When drafting limited liability company operating agreements, some variation of the words “The LLC is formed to conduct any lawful business activity” is used to describe the purpose of the entity. The wisdom of this approach was called into question in a recent judicial dissolution proceeding that came before the New York County Commercial Division (Masley, J.). Across the East River, on the very same date, the Commercial Division in Queens also issued a decision in a judicial dissolution proceeding (Livote, J.), involving shareholder oppression in a corporation. These recent decisions serve as a reminder to corporate shareholders and LLC members – and their attorneys – that dissolving a business entity is far more difficult than creating it.

Broad Purpose Clause: Lazar v. Attena LLC[1]

Petitioners Lazar and Sheinbaum commenced a special proceeding pursuant to LLC Law § 702 to dissolve three LLCs: Attena LLC, Hemera LLC, and Nessa LLC, all of which had been formed during the early 2010s. They also sought the appointment of a receiver to wind up the LLCs’ affairs as well as to restrain respondents Mor and Zichron from filing tax returns on the LLCs’ behalf without prior express written consent of the petitioners or the receiver.

In their petition, Lazar and Sheinbaum contended that the sole purpose of the LLCs was to acquire, own, and operate five multi-family properties in Manhattan. All the associated properties were sold by December 2015, rendering the intended purpose of the LLCs moot. Asserting that the LLCs had therefore “run their course,” the petitioners sought judicial dissolution.

LLC Law § 702 provides that “‘[o]n application by or for a member, the supreme court in the judicial district in which the office of the limited liability company is located may decree dissolution of a limited liability company whenever it is [n]ot reasonably practicable to carry on the business in conformity with the articles of organization or operating agreement.’ Thus, the court must determine whether it is ‘reasonably practicable to carry on the business’” of the LLC (citing Matter of 1545 Ocean Ave., LLC, 72 A.D.3d 121 (2d Dep’t 2010). To succeed, the petitioner must establish that “‘(1) the management of the entity is unable or unwilling to reasonably permit or promote the stated purpose of the entity to be realized or achieved, or (2) continuing the entity is financially unfeasible.’” Id. at 131.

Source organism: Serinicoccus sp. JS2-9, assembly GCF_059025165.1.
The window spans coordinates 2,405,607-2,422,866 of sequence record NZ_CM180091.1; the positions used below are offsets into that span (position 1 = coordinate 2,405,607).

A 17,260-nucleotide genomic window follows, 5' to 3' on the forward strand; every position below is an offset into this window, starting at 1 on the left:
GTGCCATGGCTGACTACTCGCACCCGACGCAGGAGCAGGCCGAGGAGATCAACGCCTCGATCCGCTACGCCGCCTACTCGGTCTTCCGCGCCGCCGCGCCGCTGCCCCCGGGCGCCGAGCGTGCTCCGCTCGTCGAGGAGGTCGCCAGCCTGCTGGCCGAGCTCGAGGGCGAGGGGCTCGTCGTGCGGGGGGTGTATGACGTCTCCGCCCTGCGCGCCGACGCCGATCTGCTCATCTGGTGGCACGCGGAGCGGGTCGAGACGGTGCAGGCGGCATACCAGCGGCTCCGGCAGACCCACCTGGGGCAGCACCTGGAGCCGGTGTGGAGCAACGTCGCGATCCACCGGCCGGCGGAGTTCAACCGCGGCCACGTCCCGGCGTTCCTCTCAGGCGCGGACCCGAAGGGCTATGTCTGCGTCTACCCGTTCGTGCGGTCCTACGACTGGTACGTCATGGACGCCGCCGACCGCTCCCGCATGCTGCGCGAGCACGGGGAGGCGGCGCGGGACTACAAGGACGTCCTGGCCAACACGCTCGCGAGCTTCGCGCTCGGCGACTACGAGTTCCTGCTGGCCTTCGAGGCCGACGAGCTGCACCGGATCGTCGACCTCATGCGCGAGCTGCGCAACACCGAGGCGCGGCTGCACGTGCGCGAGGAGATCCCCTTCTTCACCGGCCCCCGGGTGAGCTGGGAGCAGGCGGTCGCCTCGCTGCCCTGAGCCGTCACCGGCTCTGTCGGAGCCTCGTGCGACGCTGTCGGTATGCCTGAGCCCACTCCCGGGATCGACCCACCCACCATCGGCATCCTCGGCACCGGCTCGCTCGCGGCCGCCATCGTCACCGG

Upon the Court’s examination, contrary to the petitioners’ assertions, the operating agreements of the LLCs all defined each entity’s purpose as “any lawful business purpose” – not to acquire, own, and operate the properties. The Court noted that the petitioners offered no evidence to support the claim that this general purpose of the LLCs to engage in “any lawful activity” was no longer occurring. The court found that the respective operating agreements did not limit the business purpose of the LLCs and that the petitioners provided no evidence that the LLCs were in “financial turmoil, insolvent, or otherwise cannot meet their debts and obligations” (a second potential basis for dissolution). The Court therefore dismissed the petition, pointing out that “Oppressive conduct is not sufficient.”

Lazar is a sharp reminder that when petitioning for judicial dissolution under LLC Law § 702, a broad purpose clause in an operating agreement will be a potential hurdle that must be overcome. When forming a new company, the last thing business partners want to think about it is dissolving it based on a future disagreement. But the LLC members and attorney should discuss this clause upon the LLC formation, and not treat it as an afterthought.

Shareholder Oppression: Hammad v. Jamal Kamal Corp.[2]